You've found it, the real Halfland. Is the snoring cat Bosq seen in a dream, is he a memory? No, he's in Halfland.
I'm posting this first because it is quite possibly the most exciting thing to happen to Halfland yet, at least one of the most. Let me put it this way, I cried a little in some kind of mix of joy/relief in finding an answer when I couldn't even ask the question.
Here's what happened, last year I stumbled upon an amazing video artist called Remyyy on Vimeo. (first found him through the popularity of his masterful pairings of vintage dance footage with new music.) He's a lovely French fellow who makes some of the most viscerally evocative art films I've seen. So fresh, so innovative.
One fine day he comes out with a simple film that looks precisely like I'd always envisioned for Halfland, not megapixel clean, not hires, not digital, even as it was shot with it. I was wanting Halfland to be filled with an abundance of natural atmosphere and a certain aesthetic mood--is it a dream, is it a memory? No, it's Halfland--but how? Ah, Remyyy did it.
When I found his tutorial for what Remyyy calls his Shoebox a while back (first cry). Flickr photo of set up.
In a nutshell: you use a magnifying lens of some kind and size of your liking, find its focal length and have it project an image of the world around you onto a semi transparent "screen" positioned inside a darkened box, upside down and backwards. Then, position a camera of your choosing at that screen inside the box to capture the wonderful organic distortion and blurring of the world. Wiki page on Camera Obscura.
Finally, over the last two days, I've followed the general instructions and experimented to adapt the technique to stop motion using every magnifying lens and loop I had in the house. I made several sizes and shapes, used various screening materials, etc. I got it working and began to understand the process. The general shoebox is excellent for "infinity" photography of real life landscapes, capturing light, shadow, and subdued color. Sensational. (I plan to make a shoebox for the little digital video camera I'll be sending to Jessica and Hans for the forest live action sequences as well.)
But could it be adapted to miniature stop motion? YES!! I did it today (cried again), the image above is my first successful effort. I call it Macro Obscura. After dozens of experimental test videos I happened upon using an orphaned Olympus 50mm 35mm lens and a strip of simple tracing paper (seems to work best for translucence and opacity for this) and my little silver box for a rough test. There is about a 1/4" depth of field with the naked lens, and it's a very strong macro.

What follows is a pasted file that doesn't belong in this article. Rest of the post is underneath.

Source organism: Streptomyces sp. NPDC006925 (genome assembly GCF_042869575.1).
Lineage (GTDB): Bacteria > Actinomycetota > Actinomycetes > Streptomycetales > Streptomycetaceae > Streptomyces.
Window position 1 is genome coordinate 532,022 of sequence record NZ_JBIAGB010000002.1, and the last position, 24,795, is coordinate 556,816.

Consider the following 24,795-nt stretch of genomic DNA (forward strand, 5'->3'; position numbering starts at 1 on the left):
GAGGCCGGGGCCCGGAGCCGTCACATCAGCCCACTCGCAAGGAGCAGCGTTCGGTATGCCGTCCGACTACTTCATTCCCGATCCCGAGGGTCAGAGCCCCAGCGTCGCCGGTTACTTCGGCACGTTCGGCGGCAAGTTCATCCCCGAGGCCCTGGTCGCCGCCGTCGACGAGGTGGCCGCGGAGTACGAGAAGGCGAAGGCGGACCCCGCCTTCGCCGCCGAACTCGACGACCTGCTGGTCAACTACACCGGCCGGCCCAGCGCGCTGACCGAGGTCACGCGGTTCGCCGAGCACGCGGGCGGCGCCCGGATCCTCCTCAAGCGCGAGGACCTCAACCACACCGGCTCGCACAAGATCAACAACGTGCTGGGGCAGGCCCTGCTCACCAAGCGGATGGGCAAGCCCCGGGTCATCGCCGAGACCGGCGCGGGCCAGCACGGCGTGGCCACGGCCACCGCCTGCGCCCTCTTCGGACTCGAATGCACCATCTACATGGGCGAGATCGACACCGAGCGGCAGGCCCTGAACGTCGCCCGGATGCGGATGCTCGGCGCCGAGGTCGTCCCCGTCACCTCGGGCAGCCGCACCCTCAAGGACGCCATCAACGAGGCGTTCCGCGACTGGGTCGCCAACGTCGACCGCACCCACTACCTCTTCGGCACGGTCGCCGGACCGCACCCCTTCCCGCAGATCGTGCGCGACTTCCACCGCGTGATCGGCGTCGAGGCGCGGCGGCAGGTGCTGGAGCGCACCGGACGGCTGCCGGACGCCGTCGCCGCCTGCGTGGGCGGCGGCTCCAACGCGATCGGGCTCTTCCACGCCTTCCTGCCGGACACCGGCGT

There are technical adjustments still to sort out with my methods, for example my naked eye looking into the box sees a perfect magical land before it, but when I snap a picture or shoot a video of it, there are crass artifacts of tracing paper texture or white point hot spots, etc. I'm hoping to iron these issues out and arrive at a combination of magnifying lens and recording camera that can be used to create at least some of Halfland's footage.
Click on photo for Flickr page; go to "all sizes" and click for full screen view. Only slightly less exciting Clockwise from left; surface texture base coat complete, half (HA!) of the landscape surfaced with vermiculite/mulch combo adhered with clear gel adhesive, close-up of the pseudo soil between towel grass patches (awaiting green dye), it takes two layers of the ground cover (sweeping off excess in between layers) before it looks suddenly like real earth.
Announcing new Pseudo Soil happening on set! I completed surfacing the entire set with grassy towel and batting patches and blending the edges of them with stippled plaster. Then developed a Faux Earth methodology. I'm thrilled with how it's looking, far more real than I thought. What works best is a bold layer of super thickened art paste (Attention People of Elmers: This is not a paste and should be called clear gel adhesive instead.) with a sprinkling of lighter than air VERMICULITE (organic certified no asbestos) mixed with pulverized bark (aka: MULCH) both found at garden centers for pennies a pound. (use gloves and respirators for when the dust gets kicked up from sweeping off excess between layers.) The first layer can be tinted with dilute dye for richer color and deeper look after two layers (dried in between) are applied to all the built in mache undulations.